Column terms

If you are intending to shop for columns, it is very useful to know some terminology. A column with its surroundings is a complex architectural structure. Without knowing the right words you will not even understand your contractor or manufacturers' product information.

Abacus: A slab on the top of the capital of a column.

Acanthus: Any of various perennial herbs or small shrubs of the genus Acanthus, native to the Mediterranean and having pinnately lobed basal leaves with spiny margins and showy spikes of white or purplish flowers. Also called bear's breech.

Apophyge: An outward curve, called congé or scape, connecting the shaft of a Classical column to the fillets over the base and under the astragal beneath the capital.

Astragal: A narrow convex molding often having the form of beading.

Base: The lowest part of a structure, such as a wall, considered as a separate unit: the base of a column.

Capital: the upper part of a column that supports the entablature.

Column: A supporting pillar consisting of a base, a cylindrical shaft, and a capital.

Conge: An Apophyge

Echinus: A convex molding just below the abacus of a Doric capital.

Egg and Dart: A decorative molding consisting of a series of egg-shaped figures alternating with dart-shaped, anchor-shaped, or tongue-shaped figures.

Fillet: A thin flat molding used as separation between or ornamentation for larger moldings.

Flute: A long, usually rounded groove incised as a decorative motif on the shaft of a column.

Load-bearing: A structural element that supports the weight of other construction elements.

Necking: A molding between the upper part of a column and the projecting part of the capital.

Pilaster: A vertical element projecting from a wall, with a base and capital.

Pillar: A vertical, noncircular masonry support.

Plinth: A block or slab on which column is placed

Post: A vertical element used to support a horizontal beam or lintel

Scotia: A hollow concave molding at or near the base of a column.

Shaft: The principal portion of a column, between the capital and the base.

Torus: A large convex molding, semicircular in cross section, located at the base of a classical column.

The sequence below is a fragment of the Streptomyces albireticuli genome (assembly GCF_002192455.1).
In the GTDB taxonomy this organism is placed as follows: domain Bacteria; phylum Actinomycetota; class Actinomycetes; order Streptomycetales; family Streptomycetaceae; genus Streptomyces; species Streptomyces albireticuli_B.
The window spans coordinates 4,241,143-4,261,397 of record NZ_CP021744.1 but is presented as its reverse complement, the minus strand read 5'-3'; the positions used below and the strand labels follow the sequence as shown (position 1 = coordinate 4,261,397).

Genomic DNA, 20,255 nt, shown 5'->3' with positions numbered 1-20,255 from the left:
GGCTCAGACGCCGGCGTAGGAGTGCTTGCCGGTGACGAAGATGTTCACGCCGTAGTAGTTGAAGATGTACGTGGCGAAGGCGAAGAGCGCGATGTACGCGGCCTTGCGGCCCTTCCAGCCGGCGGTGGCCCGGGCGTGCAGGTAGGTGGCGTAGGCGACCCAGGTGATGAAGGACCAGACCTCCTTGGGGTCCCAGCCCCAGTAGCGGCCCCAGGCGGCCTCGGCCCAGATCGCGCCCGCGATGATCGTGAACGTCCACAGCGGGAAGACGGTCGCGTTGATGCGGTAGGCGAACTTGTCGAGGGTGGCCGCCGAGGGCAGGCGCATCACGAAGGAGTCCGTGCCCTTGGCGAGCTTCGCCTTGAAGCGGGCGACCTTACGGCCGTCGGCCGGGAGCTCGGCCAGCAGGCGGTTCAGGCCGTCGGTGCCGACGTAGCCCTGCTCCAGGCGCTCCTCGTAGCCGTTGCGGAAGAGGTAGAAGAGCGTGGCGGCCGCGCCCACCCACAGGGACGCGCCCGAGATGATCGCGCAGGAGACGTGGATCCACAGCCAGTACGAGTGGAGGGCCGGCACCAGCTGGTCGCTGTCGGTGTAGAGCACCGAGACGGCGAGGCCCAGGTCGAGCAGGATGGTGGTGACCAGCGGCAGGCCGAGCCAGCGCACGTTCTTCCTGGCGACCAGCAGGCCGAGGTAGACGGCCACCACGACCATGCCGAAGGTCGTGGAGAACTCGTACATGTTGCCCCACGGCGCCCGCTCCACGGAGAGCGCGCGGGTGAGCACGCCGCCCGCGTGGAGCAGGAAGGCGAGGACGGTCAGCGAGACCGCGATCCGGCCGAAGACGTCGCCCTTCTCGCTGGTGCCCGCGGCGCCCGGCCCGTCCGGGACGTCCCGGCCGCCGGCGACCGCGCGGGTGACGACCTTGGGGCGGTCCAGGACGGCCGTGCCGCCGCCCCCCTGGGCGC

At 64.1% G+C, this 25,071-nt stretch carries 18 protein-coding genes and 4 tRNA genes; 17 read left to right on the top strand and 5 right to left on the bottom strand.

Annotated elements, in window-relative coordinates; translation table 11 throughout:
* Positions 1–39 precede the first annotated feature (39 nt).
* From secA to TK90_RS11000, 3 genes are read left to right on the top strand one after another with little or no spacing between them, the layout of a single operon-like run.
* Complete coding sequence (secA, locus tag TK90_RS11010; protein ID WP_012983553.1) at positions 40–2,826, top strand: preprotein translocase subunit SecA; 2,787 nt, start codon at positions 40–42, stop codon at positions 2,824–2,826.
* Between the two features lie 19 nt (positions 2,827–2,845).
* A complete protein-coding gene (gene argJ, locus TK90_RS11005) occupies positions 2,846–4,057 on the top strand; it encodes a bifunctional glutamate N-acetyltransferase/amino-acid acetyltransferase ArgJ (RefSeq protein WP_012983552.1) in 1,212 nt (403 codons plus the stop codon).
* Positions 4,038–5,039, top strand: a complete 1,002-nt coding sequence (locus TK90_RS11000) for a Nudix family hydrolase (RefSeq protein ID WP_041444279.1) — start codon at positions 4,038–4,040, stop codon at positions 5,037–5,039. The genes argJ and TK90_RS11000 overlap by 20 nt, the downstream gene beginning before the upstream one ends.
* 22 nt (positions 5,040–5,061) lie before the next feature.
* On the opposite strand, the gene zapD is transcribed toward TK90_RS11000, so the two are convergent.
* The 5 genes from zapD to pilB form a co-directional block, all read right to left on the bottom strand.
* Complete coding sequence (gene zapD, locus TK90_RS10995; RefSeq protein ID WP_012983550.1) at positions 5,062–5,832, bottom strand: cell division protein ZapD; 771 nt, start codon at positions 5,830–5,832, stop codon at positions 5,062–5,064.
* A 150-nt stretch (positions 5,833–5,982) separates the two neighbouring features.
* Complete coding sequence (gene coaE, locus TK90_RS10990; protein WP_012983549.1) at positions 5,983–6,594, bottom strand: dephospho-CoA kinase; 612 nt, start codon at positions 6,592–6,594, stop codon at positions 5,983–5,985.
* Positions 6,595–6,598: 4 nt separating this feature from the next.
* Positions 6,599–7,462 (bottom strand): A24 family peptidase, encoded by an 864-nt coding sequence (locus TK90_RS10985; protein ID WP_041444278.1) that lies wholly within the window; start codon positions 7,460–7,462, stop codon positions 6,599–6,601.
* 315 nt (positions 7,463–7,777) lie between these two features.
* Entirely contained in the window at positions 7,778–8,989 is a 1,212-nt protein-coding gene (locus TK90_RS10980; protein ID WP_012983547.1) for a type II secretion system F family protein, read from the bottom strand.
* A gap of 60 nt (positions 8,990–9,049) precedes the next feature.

Volute: A spiral scroll-like ornament such as that used on an Ionic capital.

Decorative columns in the garden

If you really want to add columns to the number of design features you already have in your home, but there seems to be absolutely no aesthetic or structural justification for their use (it can happen!), take a look at your outside space. Garden columns are an old time favorite when it comes to dividing different areas in a park or simply providing some architectural interest. It is often that these columns do not perform any utilitarian function whatsoever. They can literally be freestanding, provided that their capitals are elaborate and visually appealing in their own right.

Still, it is much better if you can use your garden columns as planters or as support for hanging plants. Short columns that can be used as planter bases are often called pedestals. Such short columns can also look great in combination with sculptures, bird baths and solar lights.

You can even go for a ruin look that was very popular in Renaissance times and in Romantic gardens. Believe it or not, columns are actually manufactured to look broken and aged:

Columns in Windsor Guildhall: An architect's joke

Christopher Wren (1632 – 1723), a great English architect, at the client's request, installed four additional columns in the Windsor Guildhall. The client's concern was that the roof was lacking structural support and was in danger of collapsing. Wren, who was not at all convinced that his design was structurally unsound, probably mumbled to himself something about the fact that the clients always ruin everything. Nevertheless, he built the four columns that apparently satisfied his critics.

The problem is, of course, that these columns do not reach the ceiling, and in fact support absolutely nothing. Upon very close examination, they turn out to be completely decorative! Hundreds of years later, the building still stands, complete with an architect's joke.

Architectural column materials

The choice of architectural column materials these days boils fown to wood, polyurethane and composite materials. The age and style of your home may require that you use wood to achieve an authentic look. Otherwise, wood is difficult to maintain, it can shrink or swell and can be easily damaged by the elements. Polyurethane is cheaper, but also softer and less durable. Composite materials (cellular PVC, reinforced polymer) are great for achieving a period look without using expensive and high-maintenance wood columns.

On occasion, you will also find fiberglass, aluminum and plaster columns. Stone columns are rare these days and their look can be reproduced using composite materials.

See also:

Architectural column manufacturers

Architectural column manufacturers

Below is a fairly comprehensive list of architectural column manufacturers in America, conveniently gathered in one place!